Tyler Wren in Colavita-Bolla red and white. Photo courtesy of
Eight of the Colavita-Bolla professional team members were spoiled recently
in Georgia. The nice hotels, enormous delectable meals, gifts from each city,
warm hospitality from the locals and the beautiful landscapes served only to
temporarily distract us from the real task at hand: the newest, richest, and
most difficult stage race in the United States since the Tour DuPont shut down
The longest ride I had ever done on my bike before this week was around the
120-mile mark, and the longest week I had ever put in was around 320 miles, but
the Tour de Georgia would irrevocably alter both personal marks. The biggest
lesson that I learned from this race is that my body is capable of so much more
than I realize. I was forced to mentally will myself through so many
accelerations and extended periods of high speed when my legs had nothing. My
legs felt so thoroughly trashed after stage four through the mountains, but I
was able to get on the bike again and complete the fast 88-mile circuit race the
next day. Before I take you through some of my experiences from each stage, I
want to express my gratitude for the services of Dan Coleman, Albert Wei,
Alexis, Veronica and Sebastian. [See notes below.] They were up
late every night preparing our bikes, feeds and bags for the next day’s battle
while the team members lay in our beds vapid, capable of nothing more than
drooling in front of the television.
The prologue was a technical 2.6-mile individual time trial through the
Spanish moss-covered town squares of downtown Savannah with sixteen corners.
After scouting the course of in the morning, Gustavo, Karl, Mike, Sebastian,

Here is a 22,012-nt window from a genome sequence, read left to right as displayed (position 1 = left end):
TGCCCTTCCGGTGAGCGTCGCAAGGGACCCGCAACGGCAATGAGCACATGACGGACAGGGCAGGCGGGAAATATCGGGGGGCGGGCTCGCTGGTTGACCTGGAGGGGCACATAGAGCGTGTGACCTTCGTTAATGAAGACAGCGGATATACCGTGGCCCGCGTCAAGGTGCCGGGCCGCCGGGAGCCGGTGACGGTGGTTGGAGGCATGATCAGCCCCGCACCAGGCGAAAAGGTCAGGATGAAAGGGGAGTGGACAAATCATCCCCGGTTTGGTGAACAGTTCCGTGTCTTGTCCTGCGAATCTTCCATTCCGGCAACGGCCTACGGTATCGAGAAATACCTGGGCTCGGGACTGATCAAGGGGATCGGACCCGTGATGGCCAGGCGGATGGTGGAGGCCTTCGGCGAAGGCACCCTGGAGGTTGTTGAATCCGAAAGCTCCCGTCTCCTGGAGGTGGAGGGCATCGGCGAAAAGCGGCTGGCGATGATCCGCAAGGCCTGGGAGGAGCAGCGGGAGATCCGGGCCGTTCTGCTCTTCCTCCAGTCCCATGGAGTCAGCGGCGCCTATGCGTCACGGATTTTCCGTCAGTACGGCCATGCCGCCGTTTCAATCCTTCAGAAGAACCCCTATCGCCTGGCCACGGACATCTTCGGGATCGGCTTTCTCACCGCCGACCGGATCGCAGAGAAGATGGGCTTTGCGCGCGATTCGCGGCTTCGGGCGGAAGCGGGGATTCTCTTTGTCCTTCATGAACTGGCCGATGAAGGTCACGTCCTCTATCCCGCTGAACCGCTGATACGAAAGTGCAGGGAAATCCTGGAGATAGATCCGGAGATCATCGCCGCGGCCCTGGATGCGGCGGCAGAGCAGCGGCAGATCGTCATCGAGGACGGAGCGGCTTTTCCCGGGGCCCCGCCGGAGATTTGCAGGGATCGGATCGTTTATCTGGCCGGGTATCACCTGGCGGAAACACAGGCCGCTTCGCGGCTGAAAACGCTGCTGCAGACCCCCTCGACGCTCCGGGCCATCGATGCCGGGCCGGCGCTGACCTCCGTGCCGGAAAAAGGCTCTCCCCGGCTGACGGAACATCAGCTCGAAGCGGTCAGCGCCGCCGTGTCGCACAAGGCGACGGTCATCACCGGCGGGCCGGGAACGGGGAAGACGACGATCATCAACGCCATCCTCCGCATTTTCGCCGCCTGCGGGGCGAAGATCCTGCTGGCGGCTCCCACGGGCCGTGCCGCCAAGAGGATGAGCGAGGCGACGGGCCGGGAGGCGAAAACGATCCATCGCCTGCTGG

Shawn, Greg, Nathan and I launched ourselves down the starting ramp for about
five and a half minutes of lactic delight. Given the competition, we finished
well, with Gustavo being our top finisher about 22 seconds down on the winner
Nathan O’Neill. My Aunt from St. Simon’s Island made the 2-hour trip to come
cheer us on and (successfully) encourage the photographers to put one of us on
the front page of the sports section.
Stage One was a 136-mile stage from Augusta to Macon that lasted 5:30 for
most of us. I was surprised by how pedestrian the pace was for the first three
and a half hours of the race. With tame terrain, and a long week ahead of us,
the peloton kindly kept the pace slow. Most of the first half of the race felt
like a level 1 recovery ride. I was reminded of the caliber of the field as we
approached the finishing circuits in Macon and the pace approached 30 miles per
hour. As we came into town, my front tire flatted. I got a quick change from
Mavic neutral support, and my selfless, tan and ridiculously powerful teammate
Karl waited to help me pace back on.
While chasing back on, my bike slid out from under me, and I went down pretty
hard on a brick road section. My front skewer was completely unlatched - Mavic
had not tightened it properly! I fixed the problem, remounted, and cruised into
the finish with Karl nursing my injured knee, hip, pinky, elbow and ribs.
Everything proved to be mostly superficial, so the only downside to the crash
was the 4:30 that I lost to the leaders. My new longest ride of my life.
Stage Two was a 124-mile jaunt from Macon to Columbus. With Henk Vogels in
the lead, the Navigators team felt the need to flex their muscles, and motored
on the front to give the stage a 30-mile per hour average speed, despite one
difficult king of the mountain line. Most criteriums fail to pan out so quickly.
120 riders finished in the main bunch, despite the rapid pace, which is a
testament to the depth and strength of the field in this race, which included
Rabobank, Sidermec, US Postal, the Dutch National Team, and most of the domestic
professional squads. I held on to finish with the bunch, while Nathan and